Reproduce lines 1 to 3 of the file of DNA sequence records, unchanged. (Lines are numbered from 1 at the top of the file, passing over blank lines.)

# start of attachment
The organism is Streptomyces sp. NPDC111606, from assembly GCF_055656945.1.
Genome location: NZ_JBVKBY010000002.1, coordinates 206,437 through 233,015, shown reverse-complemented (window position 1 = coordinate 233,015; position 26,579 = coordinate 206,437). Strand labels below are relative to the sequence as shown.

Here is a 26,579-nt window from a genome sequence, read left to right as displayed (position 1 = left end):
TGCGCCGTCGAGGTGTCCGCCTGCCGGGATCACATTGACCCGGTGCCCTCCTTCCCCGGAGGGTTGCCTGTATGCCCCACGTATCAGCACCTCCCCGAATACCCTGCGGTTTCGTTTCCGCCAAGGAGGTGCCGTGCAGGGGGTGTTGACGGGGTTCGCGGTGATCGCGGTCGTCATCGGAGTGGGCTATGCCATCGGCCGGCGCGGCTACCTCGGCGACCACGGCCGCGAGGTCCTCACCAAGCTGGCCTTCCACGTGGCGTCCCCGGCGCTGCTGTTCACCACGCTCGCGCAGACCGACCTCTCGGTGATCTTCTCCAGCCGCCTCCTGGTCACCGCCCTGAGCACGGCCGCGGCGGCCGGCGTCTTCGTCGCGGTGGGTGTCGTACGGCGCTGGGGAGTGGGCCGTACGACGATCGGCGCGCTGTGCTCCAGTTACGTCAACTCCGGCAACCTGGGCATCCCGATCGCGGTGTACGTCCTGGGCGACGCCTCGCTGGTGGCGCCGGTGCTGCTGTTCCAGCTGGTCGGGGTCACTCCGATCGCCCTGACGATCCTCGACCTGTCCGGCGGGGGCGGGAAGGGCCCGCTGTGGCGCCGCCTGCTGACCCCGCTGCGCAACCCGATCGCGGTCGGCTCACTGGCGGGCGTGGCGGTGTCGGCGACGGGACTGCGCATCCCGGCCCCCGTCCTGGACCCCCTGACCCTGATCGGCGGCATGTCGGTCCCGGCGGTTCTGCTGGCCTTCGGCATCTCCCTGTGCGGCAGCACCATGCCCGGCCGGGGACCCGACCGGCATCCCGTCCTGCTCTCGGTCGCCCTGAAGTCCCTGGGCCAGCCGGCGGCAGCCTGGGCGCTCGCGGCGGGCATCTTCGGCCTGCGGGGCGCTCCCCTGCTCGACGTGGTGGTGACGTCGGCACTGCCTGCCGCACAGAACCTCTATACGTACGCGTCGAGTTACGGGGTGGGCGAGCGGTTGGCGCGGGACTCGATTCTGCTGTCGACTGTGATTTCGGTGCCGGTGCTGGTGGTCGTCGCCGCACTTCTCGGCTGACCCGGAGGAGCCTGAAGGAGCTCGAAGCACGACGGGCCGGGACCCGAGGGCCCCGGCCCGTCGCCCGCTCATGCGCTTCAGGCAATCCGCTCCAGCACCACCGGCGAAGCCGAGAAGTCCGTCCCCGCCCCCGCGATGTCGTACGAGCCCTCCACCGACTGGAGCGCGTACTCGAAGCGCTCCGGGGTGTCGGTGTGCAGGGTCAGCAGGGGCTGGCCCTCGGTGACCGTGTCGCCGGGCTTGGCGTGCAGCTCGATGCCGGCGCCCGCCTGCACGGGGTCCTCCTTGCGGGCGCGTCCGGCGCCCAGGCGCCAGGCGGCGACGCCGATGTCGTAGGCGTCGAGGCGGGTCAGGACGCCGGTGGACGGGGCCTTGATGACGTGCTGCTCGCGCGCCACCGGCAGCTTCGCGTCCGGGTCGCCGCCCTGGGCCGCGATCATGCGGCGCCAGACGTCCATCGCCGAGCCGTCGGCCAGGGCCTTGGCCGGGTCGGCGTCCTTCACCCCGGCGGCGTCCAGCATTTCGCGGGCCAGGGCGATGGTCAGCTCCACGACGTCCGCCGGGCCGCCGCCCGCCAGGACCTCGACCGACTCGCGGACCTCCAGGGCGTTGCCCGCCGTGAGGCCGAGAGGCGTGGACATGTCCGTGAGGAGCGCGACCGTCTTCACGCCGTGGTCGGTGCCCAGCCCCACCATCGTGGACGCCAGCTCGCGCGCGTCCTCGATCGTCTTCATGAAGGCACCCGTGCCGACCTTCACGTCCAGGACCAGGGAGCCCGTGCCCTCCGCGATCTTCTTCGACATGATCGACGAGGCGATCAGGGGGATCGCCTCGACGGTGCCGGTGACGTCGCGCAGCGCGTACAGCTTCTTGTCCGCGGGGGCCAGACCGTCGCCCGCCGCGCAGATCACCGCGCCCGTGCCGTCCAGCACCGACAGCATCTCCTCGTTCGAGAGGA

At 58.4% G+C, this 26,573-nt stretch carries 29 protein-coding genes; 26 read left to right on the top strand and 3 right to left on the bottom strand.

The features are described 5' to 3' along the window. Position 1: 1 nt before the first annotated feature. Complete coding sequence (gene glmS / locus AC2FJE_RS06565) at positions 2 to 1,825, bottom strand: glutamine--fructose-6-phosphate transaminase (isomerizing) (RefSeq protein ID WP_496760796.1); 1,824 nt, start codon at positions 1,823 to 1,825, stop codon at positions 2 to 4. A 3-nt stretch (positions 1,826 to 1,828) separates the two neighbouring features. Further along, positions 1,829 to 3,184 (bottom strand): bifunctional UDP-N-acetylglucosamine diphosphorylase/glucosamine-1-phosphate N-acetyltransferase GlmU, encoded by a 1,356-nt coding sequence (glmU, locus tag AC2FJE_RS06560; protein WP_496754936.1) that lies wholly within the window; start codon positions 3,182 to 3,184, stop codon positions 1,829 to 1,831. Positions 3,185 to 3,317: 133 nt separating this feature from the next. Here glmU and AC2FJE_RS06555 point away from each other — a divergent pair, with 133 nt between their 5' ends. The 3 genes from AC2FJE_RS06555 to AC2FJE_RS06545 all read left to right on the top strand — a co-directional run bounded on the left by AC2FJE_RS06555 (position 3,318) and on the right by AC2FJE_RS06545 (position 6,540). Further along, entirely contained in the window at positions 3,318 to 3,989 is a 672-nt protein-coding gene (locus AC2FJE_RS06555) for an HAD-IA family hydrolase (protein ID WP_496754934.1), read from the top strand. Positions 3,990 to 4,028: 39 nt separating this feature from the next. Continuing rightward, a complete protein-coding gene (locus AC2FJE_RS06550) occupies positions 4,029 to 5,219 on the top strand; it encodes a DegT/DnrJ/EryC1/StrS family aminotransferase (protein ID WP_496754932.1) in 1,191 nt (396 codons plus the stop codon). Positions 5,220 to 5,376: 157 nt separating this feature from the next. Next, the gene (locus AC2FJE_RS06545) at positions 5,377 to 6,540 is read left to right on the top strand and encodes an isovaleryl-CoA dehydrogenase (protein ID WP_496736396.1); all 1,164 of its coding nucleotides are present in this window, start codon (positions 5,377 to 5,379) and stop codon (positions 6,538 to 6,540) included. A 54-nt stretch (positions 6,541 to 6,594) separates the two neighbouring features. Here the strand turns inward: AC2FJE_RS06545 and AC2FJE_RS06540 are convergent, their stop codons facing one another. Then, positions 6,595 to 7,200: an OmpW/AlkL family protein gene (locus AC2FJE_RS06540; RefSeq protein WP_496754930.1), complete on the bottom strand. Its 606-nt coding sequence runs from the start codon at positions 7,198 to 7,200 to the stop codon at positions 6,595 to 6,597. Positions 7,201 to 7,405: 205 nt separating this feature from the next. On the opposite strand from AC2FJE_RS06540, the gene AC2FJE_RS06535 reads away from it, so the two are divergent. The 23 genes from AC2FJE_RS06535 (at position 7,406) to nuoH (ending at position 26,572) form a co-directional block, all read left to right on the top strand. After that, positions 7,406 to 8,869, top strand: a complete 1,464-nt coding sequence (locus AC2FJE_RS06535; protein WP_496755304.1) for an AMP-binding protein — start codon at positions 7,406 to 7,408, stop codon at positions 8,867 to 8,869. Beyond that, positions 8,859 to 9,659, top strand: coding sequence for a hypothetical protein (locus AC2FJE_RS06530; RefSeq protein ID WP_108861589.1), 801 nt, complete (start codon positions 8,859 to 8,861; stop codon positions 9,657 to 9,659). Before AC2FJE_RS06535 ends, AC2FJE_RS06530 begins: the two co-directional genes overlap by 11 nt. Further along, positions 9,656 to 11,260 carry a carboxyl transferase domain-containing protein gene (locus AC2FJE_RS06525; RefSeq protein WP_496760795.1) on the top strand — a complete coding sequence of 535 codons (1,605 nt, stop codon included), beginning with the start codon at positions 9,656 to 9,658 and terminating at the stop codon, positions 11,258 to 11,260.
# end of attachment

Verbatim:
The organism is Streptomyces sp. NPDC111606, from assembly GCF_055656945.1.
Genome location: NZ_JBVKBY010000002.1, coordinates 206,437 through 233,015, shown reverse-complemented (window position 1 = coordinate 233,015; position 26,579 = coordinate 206,437). Strand labels below are relative to the sequence as shown.

Here is a 26,579-nt window from a genome sequence, read left to right as displayed (position 1 = left end):